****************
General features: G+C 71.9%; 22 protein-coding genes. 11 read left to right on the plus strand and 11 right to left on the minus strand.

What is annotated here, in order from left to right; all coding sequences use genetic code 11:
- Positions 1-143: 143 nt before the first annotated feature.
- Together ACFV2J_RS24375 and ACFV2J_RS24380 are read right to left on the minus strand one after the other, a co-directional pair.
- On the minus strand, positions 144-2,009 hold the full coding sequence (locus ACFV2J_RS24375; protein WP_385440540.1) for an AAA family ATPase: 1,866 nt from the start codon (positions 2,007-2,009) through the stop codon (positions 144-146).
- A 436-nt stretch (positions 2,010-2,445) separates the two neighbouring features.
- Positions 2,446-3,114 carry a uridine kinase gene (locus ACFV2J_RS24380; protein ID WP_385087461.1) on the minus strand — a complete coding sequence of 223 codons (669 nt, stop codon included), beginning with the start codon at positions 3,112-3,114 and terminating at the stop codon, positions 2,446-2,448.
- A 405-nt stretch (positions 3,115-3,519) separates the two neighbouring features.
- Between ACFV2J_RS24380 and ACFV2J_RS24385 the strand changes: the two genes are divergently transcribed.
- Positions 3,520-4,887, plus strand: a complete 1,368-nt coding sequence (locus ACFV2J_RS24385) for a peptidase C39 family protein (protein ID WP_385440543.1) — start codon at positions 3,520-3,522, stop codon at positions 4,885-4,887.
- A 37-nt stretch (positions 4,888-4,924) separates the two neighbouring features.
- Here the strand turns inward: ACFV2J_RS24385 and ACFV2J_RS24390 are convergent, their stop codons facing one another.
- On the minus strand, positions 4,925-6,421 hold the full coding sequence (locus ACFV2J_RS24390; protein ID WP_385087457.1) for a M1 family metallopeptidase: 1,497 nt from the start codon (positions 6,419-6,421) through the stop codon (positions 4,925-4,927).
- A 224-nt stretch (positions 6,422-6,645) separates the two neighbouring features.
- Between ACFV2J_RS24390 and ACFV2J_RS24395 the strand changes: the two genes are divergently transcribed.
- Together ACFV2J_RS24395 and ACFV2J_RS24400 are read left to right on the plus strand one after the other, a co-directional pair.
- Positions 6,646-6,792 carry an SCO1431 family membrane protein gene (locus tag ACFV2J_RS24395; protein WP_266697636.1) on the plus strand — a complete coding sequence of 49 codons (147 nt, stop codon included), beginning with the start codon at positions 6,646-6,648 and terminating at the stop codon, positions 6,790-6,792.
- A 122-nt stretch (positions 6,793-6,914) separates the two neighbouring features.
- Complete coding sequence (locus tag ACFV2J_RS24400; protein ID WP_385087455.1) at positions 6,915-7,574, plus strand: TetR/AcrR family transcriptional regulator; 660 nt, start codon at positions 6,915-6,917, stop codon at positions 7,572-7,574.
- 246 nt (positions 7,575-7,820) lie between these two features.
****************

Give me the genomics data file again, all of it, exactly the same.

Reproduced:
General features: G+C 71.9%; 22 protein-coding genes. 11 read left to right on the plus strand and 11 right to left on the minus strand.

What is annotated here, in order from left to right; all coding sequences use genetic code 11:
- Positions 1-143: 143 nt before the first annotated feature.
- Together ACFV2J_RS24375 and ACFV2J_RS24380 are read right to left on the minus strand one after the other, a co-directional pair.
- On the minus strand, positions 144-2,009 hold the full coding sequence (locus ACFV2J_RS24375; protein WP_385440540.1) for an AAA family ATPase: 1,866 nt from the start codon (positions 2,007-2,009) through the stop codon (positions 144-146).
- A 436-nt stretch (positions 2,010-2,445) separates the two neighbouring features.
- Positions 2,446-3,114 carry a uridine kinase gene (locus ACFV2J_RS24380; protein ID WP_385087461.1) on the minus strand — a complete coding sequence of 223 codons (669 nt, stop codon included), beginning with the start codon at positions 3,112-3,114 and terminating at the stop codon, positions 2,446-2,448.
- A 405-nt stretch (positions 3,115-3,519) separates the two neighbouring features.
- Between ACFV2J_RS24380 and ACFV2J_RS24385 the strand changes: the two genes are divergently transcribed.
- Positions 3,520-4,887, plus strand: a complete 1,368-nt coding sequence (locus ACFV2J_RS24385) for a peptidase C39 family protein (protein ID WP_385440543.1) — start codon at positions 3,520-3,522, stop codon at positions 4,885-4,887.
- A 37-nt stretch (positions 4,888-4,924) separates the two neighbouring features.
- Here the strand turns inward: ACFV2J_RS24385 and ACFV2J_RS24390 are convergent, their stop codons facing one another.
- On the minus strand, positions 4,925-6,421 hold the full coding sequence (locus ACFV2J_RS24390; protein ID WP_385087457.1) for a M1 family metallopeptidase: 1,497 nt from the start codon (positions 6,419-6,421) through the stop codon (positions 4,925-4,927).
- A 224-nt stretch (positions 6,422-6,645) separates the two neighbouring features.
- Between ACFV2J_RS24390 and ACFV2J_RS24395 the strand changes: the two genes are divergently transcribed.
- Together ACFV2J_RS24395 and ACFV2J_RS24400 are read left to right on the plus strand one after the other, a co-directional pair.
- Positions 6,646-6,792 carry an SCO1431 family membrane protein gene (locus tag ACFV2J_RS24395; protein WP_266697636.1) on the plus strand — a complete coding sequence of 49 codons (147 nt, stop codon included), beginning with the start codon at positions 6,646-6,648 and terminating at the stop codon, positions 6,790-6,792.
- A 122-nt stretch (positions 6,793-6,914) separates the two neighbouring features.
- Complete coding sequence (locus tag ACFV2J_RS24400; protein ID WP_385087455.1) at positions 6,915-7,574, plus strand: TetR/AcrR family transcriptional regulator; 660 nt, start codon at positions 6,915-6,917, stop codon at positions 7,572-7,574.
- 246 nt (positions 7,575-7,820) lie between these two features.